Friday, July 12, 2024

Preliminary NTSB report reveals what led to deadly midair crop-duster collision in West Texas


A preliminary report from the National Transportation Safety Board released Wednesday revealed what happened in the moments leading up to the deadly midair collision of two crop-duster airplanes last month near Whiteface.

The report comes about three weeks after the June 14 crash in Cochran County that left Philip Joseph Kitten dead and Jeremy Deshawn Williams seriously injured.

When the crash occurred, Kitten and Williams were each piloting an Air Tractor model AT-502B plane for King Ag Aviation, Inc. out of Sudan, according to the NTSB report and other public records. The pilots were spraying a cotton field about 5 miles northwest of Whiteface in rural Cochran County when the two planes collided midair over the field at about 8:40 a.m.

More: Officials ID pilots in deadly West Texas crop duster plane crash

Kitten was pronounced dead on the scene, and Williams was taken to Covenant Hospital in Levelland, the Avalanche-Journal previously reported.

The NTSB report did not directly identify the pilots, but the two men were previously identified by Texas Department of Public Safety officials.

According to the report, Williams planned to spray the corners of the field while Kitten sprayed the center circle. The pilots planned for Kitten to be the “low man” and Williams to be the “high man,” according to the report. The document did not elaborate further on the pilots’ plans.

The wreckage of N8525V, piloted by Philip Joseph Kitten, is pictured in a preliminary NTSB report following a June 14, 2024 crash in Cochran County.

The wreckage of N8525V, piloted by Philip Joseph Kitten, is pictured in a preliminary NTSB report following a June 14, 2024 crash in Cochran County.

Williams said he was making a spray pass from north to south when Kitten began to climb into Williams’ flight path, the report states. Williams told investigators he “yanked and banked to the right” in an effort to avoid the crash.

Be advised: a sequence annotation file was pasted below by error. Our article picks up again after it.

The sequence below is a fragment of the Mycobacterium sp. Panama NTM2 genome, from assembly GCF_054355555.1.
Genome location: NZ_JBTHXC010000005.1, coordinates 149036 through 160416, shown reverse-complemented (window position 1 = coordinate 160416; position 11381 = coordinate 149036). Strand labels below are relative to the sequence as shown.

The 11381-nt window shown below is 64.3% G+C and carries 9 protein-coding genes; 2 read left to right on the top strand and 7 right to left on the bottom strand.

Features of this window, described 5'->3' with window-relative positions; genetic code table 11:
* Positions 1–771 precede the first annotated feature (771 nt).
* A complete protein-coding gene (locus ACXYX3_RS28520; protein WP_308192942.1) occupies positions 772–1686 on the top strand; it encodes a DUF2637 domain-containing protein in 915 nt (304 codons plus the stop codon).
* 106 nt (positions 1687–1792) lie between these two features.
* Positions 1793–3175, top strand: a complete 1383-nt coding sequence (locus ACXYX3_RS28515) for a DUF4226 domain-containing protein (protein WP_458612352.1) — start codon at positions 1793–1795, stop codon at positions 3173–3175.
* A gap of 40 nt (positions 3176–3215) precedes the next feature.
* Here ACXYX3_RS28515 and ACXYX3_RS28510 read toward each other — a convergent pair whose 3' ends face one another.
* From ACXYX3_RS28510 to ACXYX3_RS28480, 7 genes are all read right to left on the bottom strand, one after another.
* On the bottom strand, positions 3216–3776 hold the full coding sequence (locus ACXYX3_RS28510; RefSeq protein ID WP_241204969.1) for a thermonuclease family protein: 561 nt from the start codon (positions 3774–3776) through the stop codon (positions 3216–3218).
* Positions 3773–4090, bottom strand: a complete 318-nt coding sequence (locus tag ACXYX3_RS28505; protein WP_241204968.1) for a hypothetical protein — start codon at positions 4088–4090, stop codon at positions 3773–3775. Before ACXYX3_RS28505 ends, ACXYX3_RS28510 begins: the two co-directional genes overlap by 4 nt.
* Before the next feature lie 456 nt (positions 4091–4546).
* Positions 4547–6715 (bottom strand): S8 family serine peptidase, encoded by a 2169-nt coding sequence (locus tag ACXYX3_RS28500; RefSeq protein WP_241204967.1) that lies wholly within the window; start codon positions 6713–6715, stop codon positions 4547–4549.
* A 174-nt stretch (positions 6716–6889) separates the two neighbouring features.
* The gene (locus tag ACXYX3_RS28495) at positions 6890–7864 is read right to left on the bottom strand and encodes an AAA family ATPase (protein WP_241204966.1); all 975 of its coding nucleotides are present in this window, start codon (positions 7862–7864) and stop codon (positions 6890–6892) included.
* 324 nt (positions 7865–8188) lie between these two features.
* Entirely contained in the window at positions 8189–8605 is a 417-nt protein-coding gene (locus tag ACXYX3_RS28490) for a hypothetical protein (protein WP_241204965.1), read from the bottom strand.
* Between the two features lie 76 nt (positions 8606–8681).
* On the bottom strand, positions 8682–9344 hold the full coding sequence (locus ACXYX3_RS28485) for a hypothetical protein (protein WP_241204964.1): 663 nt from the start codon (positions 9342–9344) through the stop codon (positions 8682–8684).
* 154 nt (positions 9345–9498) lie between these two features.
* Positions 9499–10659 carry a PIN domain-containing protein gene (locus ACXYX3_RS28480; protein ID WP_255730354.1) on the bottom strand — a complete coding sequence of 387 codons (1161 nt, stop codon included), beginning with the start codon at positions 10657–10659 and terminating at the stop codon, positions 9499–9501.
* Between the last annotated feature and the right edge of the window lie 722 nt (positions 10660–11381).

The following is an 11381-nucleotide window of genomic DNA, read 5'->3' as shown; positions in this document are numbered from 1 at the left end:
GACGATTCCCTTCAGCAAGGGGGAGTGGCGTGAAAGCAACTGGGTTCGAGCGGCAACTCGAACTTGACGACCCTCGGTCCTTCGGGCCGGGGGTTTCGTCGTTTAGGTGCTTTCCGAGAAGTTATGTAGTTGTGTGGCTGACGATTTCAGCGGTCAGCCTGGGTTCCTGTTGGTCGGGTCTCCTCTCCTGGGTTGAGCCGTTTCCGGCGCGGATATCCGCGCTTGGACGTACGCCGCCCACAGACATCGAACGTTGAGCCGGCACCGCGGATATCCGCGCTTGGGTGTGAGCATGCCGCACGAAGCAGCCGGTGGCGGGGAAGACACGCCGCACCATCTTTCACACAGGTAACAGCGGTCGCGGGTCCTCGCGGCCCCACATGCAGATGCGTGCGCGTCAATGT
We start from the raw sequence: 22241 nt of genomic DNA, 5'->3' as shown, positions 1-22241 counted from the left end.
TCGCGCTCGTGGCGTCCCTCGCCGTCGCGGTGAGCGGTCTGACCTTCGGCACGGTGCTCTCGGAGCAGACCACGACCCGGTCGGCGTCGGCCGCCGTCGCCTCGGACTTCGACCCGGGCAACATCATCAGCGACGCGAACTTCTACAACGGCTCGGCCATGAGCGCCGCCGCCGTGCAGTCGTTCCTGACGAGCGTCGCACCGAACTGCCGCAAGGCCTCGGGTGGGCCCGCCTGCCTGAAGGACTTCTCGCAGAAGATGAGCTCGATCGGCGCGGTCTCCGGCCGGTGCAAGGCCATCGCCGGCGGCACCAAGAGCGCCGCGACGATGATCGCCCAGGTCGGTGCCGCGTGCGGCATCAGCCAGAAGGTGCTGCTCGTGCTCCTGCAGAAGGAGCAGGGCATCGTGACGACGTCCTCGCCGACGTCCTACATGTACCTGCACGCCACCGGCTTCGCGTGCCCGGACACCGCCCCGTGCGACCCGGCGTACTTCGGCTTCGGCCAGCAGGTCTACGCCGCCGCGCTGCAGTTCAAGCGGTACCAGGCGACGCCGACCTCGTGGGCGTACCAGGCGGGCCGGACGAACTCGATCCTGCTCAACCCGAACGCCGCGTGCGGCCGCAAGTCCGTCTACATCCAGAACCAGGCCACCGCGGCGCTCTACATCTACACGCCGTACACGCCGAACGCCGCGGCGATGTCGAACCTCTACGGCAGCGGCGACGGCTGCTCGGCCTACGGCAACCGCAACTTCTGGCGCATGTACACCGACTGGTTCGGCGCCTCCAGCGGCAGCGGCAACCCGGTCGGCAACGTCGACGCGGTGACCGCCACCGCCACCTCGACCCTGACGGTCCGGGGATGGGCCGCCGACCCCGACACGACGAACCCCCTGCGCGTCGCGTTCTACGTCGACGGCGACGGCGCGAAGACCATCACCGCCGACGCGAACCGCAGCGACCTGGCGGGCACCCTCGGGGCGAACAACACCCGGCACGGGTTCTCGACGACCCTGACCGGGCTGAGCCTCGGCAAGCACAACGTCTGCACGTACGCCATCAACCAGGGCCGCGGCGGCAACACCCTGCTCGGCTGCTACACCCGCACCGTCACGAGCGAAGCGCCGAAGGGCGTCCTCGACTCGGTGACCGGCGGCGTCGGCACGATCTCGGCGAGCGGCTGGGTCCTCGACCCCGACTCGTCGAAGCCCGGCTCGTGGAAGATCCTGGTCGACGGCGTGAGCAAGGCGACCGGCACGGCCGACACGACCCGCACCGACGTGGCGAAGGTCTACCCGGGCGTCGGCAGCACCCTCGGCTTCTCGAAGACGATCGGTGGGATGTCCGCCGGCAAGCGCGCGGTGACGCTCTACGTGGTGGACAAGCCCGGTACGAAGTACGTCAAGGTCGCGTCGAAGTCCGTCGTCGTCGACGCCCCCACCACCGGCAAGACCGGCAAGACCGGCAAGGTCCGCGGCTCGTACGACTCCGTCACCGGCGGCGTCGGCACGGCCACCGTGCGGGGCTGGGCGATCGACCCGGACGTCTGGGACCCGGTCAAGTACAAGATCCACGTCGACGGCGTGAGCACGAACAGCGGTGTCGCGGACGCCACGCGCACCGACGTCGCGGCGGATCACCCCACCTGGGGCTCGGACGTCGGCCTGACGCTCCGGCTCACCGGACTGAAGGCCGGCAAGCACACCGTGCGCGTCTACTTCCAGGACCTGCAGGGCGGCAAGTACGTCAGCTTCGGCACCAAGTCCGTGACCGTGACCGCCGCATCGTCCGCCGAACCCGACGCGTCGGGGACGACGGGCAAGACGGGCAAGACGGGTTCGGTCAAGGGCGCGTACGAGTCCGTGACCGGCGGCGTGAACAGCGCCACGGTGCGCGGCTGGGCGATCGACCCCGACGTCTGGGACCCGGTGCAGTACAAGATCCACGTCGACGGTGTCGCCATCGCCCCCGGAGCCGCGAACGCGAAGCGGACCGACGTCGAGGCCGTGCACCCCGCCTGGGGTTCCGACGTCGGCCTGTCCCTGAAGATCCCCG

Investigators found Kitten’s plane upside-down with a portion of the fuselage separated several feet away from the rest of the aircraft. The plane caught fire on the ground and was substantially damaged, the report notes.

Williams’ aircraft was also substantially damaged but did not catch fire, investigators determined. It was found on its side about 400 feet to the east of Kitten’s plane.

The NTSB report says investigators found wreckage from the two planes scattered over a 700-foot-by-400-foot area over the field they were spraying and an adjacent field to the south.

A diagram from a preliminary NTSB report shows the location of the wreckage of two crop-duster planes that collided June 14, 2024 in Cochran County.

A diagram from a preliminary NTSB report shows the location of the wreckage of two crop-duster planes that collided June 14, 2024 in Cochran County.

Investigators took the wreckage “to a secure location for further examination” and were able to recover GPS guidance systems from each of the aircraft. Those computers were sent to an NTSB lab for data analysis.

The Federal Aviation Administration, the Transportation Safety Board of Canada and officials from the Air Tractor headquarters in Olney are assisting with the investigation, which is ongoing. A final report is expected at a later date.

This article originally appeared on Lubbock Avalanche-Journal: NTSB report reveals what led to Cochran County crop-duster collision



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